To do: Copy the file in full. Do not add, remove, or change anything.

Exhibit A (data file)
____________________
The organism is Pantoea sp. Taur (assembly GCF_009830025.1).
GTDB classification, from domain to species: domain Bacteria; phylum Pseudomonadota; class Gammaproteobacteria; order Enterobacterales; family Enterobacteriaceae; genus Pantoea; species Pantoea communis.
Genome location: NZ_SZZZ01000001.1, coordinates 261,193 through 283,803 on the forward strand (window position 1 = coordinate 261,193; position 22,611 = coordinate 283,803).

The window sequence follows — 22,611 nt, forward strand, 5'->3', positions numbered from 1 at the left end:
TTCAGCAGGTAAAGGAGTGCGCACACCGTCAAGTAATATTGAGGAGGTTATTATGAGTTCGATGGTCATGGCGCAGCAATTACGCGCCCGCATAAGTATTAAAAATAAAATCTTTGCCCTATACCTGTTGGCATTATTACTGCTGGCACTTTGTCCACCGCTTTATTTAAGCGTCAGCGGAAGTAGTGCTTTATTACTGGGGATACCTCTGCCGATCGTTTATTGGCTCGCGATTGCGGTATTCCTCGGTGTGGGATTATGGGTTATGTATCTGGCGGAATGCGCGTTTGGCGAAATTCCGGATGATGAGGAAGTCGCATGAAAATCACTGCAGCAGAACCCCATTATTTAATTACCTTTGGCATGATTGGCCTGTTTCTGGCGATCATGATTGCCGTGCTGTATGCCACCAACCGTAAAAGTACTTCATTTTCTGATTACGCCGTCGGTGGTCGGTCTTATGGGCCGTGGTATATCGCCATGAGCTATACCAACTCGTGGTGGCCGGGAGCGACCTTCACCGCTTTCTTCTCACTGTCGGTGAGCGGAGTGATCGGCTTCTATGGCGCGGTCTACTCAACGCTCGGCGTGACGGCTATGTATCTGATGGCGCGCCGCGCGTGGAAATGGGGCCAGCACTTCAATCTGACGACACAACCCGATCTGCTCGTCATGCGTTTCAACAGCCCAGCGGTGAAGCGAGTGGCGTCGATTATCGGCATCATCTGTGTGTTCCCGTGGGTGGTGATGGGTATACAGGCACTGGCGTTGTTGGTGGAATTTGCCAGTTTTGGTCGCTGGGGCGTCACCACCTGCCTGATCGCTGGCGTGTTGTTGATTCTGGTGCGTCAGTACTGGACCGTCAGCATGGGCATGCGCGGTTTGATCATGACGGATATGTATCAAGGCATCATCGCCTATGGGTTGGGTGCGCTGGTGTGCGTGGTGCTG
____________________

The organism is Pantoea sp. Taur (assembly GCF_009830025.1).
GTDB classification, from domain to species: domain Bacteria; phylum Pseudomonadota; class Gammaproteobacteria; order Enterobacterales; family Enterobacteriaceae; genus Pantoea; species Pantoea communis.
Genome location: NZ_SZZZ01000001.1, coordinates 261,193 through 283,803 on the forward strand (window position 1 = coordinate 261,193; position 22,611 = coordinate 283,803).

The window sequence follows — 22,611 nt, forward strand, 5'->3', positions numbered from 1 at the left end:
TTCAGCAGGTAAAGGAGTGCGCACACCGTCAAGTAATATTGAGGAGGTTATTATGAGTTCGATGGTCATGGCGCAGCAATTACGCGCCCGCATAAGTATTAAAAATAAAATCTTTGCCCTATACCTGTTGGCATTATTACTGCTGGCACTTTGTCCACCGCTTTATTTAAGCGTCAGCGGAAGTAGTGCTTTATTACTGGGGATACCTCTGCCGATCGTTTATTGGCTCGCGATTGCGGTATTCCTCGGTGTGGGATTATGGGTTATGTATCTGGCGGAATGCGCGTTTGGCGAAATTCCGGATGATGAGGAAGTCGCATGAAAATCACTGCAGCAGAACCCCATTATTTAATTACCTTTGGCATGATTGGCCTGTTTCTGGCGATCATGATTGCCGTGCTGTATGCCACCAACCGTAAAAGTACTTCATTTTCTGATTACGCCGTCGGTGGTCGGTCTTATGGGCCGTGGTATATCGCCATGAGCTATACCAACTCGTGGTGGCCGGGAGCGACCTTCACCGCTTTCTTCTCACTGTCGGTGAGCGGAGTGATCGGCTTCTATGGCGCGGTCTACTCAACGCTCGGCGTGACGGCTATGTATCTGATGGCGCGCCGCGCGTGGAAATGGGGCCAGCACTTCAATCTGACGACACAACCCGATCTGCTCGTCATGCGTTTCAACAGCCCAGCGGTGAAGCGAGTGGCGTCGATTATCGGCATCATCTGTGTGTTCCCGTGGGTGGTGATGGGTATACAGGCACTGGCGTTGTTGGTGGAATTTGCCAGTTTTGGTCGCTGGGGCGTCACCACCTGCCTGATCGCTGGCGTGTTGTTGATTCTGGTGCGTCAGTACTGGACCGTCAGCATGGGCATGCGCGGTTTGATCATGACGGATATGTATCAAGGCATCATCGCCTATGGGTTGGGTGCGCTGGTGTGCGTGGTGCTG